25 St Ann Street

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25 St Ann Street

St Ann's Street, Manchester.jpg

25 St. Ann's Street, Manchester, bank and, to the right, attached manager's house
Type Bank
Location Manchester, England
Coordinates 53°28′55″N2°14′43″W / 53.4819°N 2.2452°W / 53.4819; -2.2452 Coordinates: 53°28′55″N2°14′43″W / 53.4819°N 2.2452°W / 53.4819; -2.2452
Area city centre
Built 1848
Architect John Edgar Gregan
Architectural style(s) Italianate
Governing body Private
Listed Building – Grade II*
Official name: 25, St Ann Street, Manchester
Designated 25 February 1952
Reference no. 457199
Greater Manchester UK relief location map.jpg
Red pog.svg
Location of 25 St Ann Street in Greater Manchester

25 St. Ann Street in Manchester, England, is a Victorian bank with attached manager's house constructed in 1848 for Heywood's Bank by John Edgar Gregan. [1] The bank is "one of the finest palazzo-inspired buildings in the city." . [1] It is a Grade II* listed building as of 25 February 1952. [2]

Manchester City and metropolitan borough in England

Manchester is a city and metropolitan borough in Greater Manchester, England, with a population of 545,500 as of 2017. It lies within the United Kingdom's second-most populous metropolitan area, with a population of 3.2 million. It is fringed by the Cheshire Plain to the south, the Pennines to the north and east, and an arc of towns with which it forms a continuous conurbation. The local authority is Manchester City Council.

Victorian architecture series of architectural revival styles

Victorian architecture is a series of architectural revival styles in the mid-to-late 19th century. Victorian refers to the reign of Queen Victoria (1837–1901), called the Victorian era, during which period the styles known as Victorian were used in construction. However, many elements of what is typically termed "Victorian" architecture did not become popular until later in Victoria's reign. The styles often included interpretations and eclectic revivals of historic styles. The name represents the British and French custom of naming architectural styles for a reigning monarch. Within this naming and classification scheme, it followed Georgian architecture and later Regency architecture, and was succeeded by Edwardian architecture.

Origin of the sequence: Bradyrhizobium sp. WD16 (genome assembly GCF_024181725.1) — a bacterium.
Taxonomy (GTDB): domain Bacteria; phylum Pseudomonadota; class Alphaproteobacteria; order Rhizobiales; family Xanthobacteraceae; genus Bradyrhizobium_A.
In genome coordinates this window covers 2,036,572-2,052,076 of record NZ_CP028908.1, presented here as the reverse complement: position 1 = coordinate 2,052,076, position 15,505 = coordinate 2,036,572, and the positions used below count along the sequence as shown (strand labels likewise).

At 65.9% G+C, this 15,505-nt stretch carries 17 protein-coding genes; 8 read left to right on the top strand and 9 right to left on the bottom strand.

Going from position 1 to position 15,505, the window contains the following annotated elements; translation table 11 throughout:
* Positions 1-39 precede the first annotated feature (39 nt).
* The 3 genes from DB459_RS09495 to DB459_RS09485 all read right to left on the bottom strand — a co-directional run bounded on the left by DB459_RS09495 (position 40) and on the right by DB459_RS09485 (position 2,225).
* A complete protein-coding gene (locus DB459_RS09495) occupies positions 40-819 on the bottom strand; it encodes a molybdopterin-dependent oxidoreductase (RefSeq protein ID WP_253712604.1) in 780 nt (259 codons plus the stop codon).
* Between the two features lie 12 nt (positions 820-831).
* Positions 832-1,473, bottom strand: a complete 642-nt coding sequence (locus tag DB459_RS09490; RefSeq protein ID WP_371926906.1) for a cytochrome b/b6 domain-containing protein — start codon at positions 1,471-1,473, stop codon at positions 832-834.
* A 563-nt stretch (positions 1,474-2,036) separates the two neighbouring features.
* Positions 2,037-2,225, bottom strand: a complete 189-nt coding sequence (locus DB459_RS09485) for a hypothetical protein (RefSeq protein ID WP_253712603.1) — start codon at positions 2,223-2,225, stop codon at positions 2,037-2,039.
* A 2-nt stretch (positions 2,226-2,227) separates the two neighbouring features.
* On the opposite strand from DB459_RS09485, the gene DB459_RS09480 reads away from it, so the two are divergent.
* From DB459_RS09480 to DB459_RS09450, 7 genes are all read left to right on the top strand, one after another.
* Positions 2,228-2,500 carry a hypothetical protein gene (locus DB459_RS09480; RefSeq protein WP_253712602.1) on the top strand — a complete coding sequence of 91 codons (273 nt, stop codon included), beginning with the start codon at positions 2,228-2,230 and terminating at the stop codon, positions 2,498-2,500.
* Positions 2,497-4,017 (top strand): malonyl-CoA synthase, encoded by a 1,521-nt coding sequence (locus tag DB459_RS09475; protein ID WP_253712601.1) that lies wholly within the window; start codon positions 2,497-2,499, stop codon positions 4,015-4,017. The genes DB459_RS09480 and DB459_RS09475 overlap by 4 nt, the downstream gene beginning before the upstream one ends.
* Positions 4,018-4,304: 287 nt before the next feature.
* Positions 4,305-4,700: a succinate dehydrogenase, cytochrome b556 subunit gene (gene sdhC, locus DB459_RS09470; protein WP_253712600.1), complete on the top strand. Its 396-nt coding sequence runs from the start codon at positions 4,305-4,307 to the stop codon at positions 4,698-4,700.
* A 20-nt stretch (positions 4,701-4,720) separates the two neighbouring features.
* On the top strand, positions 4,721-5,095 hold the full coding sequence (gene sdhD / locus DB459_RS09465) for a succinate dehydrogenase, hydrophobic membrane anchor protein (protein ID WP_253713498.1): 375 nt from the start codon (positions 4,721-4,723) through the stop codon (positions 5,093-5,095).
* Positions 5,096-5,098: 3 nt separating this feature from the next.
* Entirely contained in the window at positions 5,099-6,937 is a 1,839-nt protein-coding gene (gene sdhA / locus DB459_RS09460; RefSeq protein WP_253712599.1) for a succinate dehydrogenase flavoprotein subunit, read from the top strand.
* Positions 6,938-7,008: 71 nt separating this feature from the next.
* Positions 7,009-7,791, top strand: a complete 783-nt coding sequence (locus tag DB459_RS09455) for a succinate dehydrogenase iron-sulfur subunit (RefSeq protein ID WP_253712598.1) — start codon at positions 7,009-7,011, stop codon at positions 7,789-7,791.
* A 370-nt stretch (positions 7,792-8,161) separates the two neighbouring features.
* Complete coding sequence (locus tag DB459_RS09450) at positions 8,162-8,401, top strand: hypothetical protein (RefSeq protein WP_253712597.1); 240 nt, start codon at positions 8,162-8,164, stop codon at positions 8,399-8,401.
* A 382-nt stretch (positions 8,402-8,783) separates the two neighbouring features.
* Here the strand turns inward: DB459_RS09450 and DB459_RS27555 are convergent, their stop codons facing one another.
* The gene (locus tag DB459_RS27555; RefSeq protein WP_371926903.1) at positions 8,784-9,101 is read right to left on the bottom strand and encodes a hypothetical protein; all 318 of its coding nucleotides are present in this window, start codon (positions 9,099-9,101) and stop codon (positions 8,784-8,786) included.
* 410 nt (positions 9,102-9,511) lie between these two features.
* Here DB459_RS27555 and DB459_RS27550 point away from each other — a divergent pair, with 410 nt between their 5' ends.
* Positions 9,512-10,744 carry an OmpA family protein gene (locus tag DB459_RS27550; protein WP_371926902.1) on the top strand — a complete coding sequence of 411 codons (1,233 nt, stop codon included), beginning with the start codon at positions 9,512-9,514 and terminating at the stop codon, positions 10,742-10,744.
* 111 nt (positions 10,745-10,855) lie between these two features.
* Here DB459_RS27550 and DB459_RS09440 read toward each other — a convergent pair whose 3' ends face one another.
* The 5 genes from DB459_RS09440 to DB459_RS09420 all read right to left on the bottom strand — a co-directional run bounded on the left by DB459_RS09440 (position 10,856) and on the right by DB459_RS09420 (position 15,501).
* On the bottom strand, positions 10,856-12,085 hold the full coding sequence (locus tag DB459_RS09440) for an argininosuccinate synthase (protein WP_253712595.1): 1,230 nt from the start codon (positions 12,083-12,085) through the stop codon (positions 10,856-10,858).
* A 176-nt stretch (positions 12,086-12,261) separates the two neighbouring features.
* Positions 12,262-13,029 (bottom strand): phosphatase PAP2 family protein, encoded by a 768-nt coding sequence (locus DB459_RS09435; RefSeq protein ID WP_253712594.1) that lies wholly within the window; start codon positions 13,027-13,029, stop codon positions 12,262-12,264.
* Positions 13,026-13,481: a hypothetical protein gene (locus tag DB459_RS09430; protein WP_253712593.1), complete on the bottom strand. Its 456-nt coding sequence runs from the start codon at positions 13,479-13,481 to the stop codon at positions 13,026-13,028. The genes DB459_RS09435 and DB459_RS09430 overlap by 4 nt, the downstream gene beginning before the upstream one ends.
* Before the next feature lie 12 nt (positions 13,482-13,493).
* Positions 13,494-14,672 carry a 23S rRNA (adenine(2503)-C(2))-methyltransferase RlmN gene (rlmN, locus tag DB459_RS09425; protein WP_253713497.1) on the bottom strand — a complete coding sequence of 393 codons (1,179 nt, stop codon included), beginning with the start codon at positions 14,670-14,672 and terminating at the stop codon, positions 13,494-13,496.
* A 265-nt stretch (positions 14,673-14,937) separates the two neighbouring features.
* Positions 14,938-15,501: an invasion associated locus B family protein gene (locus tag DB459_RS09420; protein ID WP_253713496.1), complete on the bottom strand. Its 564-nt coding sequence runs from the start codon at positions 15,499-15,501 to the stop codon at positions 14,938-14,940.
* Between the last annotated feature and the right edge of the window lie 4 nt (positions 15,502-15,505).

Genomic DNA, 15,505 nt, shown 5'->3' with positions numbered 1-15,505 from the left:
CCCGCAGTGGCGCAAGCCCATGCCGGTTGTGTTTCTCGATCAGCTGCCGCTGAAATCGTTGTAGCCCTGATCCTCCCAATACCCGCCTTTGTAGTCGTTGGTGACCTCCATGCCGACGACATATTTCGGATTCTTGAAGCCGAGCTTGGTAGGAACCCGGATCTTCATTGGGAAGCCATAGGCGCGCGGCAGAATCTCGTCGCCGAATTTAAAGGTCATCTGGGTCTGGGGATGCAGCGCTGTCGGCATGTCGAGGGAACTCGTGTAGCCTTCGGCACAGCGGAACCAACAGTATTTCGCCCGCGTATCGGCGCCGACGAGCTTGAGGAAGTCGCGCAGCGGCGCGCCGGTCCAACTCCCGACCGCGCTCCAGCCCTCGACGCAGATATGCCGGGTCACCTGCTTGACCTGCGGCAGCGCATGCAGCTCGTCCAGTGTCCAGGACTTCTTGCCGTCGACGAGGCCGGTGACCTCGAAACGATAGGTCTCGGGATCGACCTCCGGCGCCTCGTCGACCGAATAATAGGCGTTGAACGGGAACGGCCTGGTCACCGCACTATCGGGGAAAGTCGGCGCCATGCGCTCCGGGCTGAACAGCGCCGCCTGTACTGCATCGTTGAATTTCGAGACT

Heywood's Bank was a private banking firm established and run in Manchester by members of the Heywood family of Pendleton between 1788 and 1874.

Contents

The bank is built of sandstone, "beautifully finished", [1] while the manager's house is of more modest red brick. The ground floor is rusticated with the upper floor windows having pediments and balconies. The bank and the manager's house are linked by a single-storey entrance, "an arrangement recalling the Palazzo Pandolfini in Florence." [1]

Rustication (architecture) masonry technique of texturing

In classical architecture rustication is a range of masonry techniques giving visible surfaces a finish that contrasts in texture with the smoothly finished, squared-block masonry surfaces called ashlar. The visible face of each individual block is cut back around the edges to make its size and placing very clear. In addition the central part of the face of each block may be given a deliberately rough or patterned surface.

Florence Comune in Tuscany, Italy

Florence is the capital city of the Italian region of Tuscany. It is the most populous city in Tuscany, with 383,084 inhabitants in 2013, and over 1,520,000 in its metropolitan area.

See also

Grade II* listed buildings in Greater Manchester Wikimedia list article

There are 236 Grade II* listed buildings in Greater Manchester, England. In the United Kingdom, the term listed building refers to a building or other structure officially designated as being of special architectural, historical or cultural significance; Grade II* structures are those considered to be "particularly significant buildings of more than local interest". In England, the authority for listing under the Planning Act 1990 rests with English Heritage, a non-departmental public body sponsored by the Department for Culture, Media and Sport.

Manchester is a city in Northwest England. The M2 postcode area of the city includes part of the city centre, including the Central Retail District. The postcode area contains 143 listed buildings that are recorded in the National Heritage List for England. Of these, five are listed at Grade I, the highest of the three grades, 16 are at Grade II*, the middle grade, and the others are at Grade II, the lowest grade.

Notes

  1. 1 2 3 4 Hartwell 2002, p. 201.
  2. Good Stuff (1952-02-25). "25, St Ann Street - Manchester - Manchester - England". British Listed Buildings. Retrieved 2017-02-17.

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References

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International Standard Book Number Unique numeric book identifier

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